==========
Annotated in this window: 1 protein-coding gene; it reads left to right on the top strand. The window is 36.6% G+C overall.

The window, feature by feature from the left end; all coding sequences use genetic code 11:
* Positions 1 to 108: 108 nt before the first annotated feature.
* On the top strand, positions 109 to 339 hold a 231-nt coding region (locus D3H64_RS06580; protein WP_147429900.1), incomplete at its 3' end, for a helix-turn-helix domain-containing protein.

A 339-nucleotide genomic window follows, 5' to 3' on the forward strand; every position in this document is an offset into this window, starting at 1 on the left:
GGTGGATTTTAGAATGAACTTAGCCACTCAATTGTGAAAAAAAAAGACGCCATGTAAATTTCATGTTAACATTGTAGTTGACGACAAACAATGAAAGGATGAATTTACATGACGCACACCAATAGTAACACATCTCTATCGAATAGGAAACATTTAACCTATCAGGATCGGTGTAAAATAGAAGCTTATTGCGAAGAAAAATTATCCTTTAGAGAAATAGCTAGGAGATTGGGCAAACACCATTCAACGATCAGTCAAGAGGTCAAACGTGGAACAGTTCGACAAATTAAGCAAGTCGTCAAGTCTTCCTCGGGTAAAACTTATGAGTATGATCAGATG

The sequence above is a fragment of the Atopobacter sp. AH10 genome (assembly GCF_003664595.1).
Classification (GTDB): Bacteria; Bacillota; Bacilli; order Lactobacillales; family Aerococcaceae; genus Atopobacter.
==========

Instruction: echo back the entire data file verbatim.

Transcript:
Annotated in this window: 1 protein-coding gene; it reads left to right on the top strand. The window is 36.6% G+C overall.

The window, feature by feature from the left end; all coding sequences use genetic code 11:
* Positions 1 to 108: 108 nt before the first annotated feature.
* On the top strand, positions 109 to 339 hold a 231-nt coding region (locus D3H64_RS06580; protein WP_147429900.1), incomplete at its 3' end, for a helix-turn-helix domain-containing protein.

A 339-nucleotide genomic window follows, 5' to 3' on the forward strand; every position in this document is an offset into this window, starting at 1 on the left:
GGTGGATTTTAGAATGAACTTAGCCACTCAATTGTGAAAAAAAAAGACGCCATGTAAATTTCATGTTAACATTGTAGTTGACGACAAACAATGAAAGGATGAATTTACATGACGCACACCAATAGTAACACATCTCTATCGAATAGGAAACATTTAACCTATCAGGATCGGTGTAAAATAGAAGCTTATTGCGAAGAAAAATTATCCTTTAGAGAAATAGCTAGGAGATTGGGCAAACACCATTCAACGATCAGTCAAGAGGTCAAACGTGGAACAGTTCGACAAATTAAGCAAGTCGTCAAGTCTTCCTCGGGTAAAACTTATGAGTATGATCAGATG

The sequence above is a fragment of the Atopobacter sp. AH10 genome (assembly GCF_003664595.1).
Classification (GTDB): Bacteria; Bacillota; Bacilli; order Lactobacillales; family Aerococcaceae; genus Atopobacter.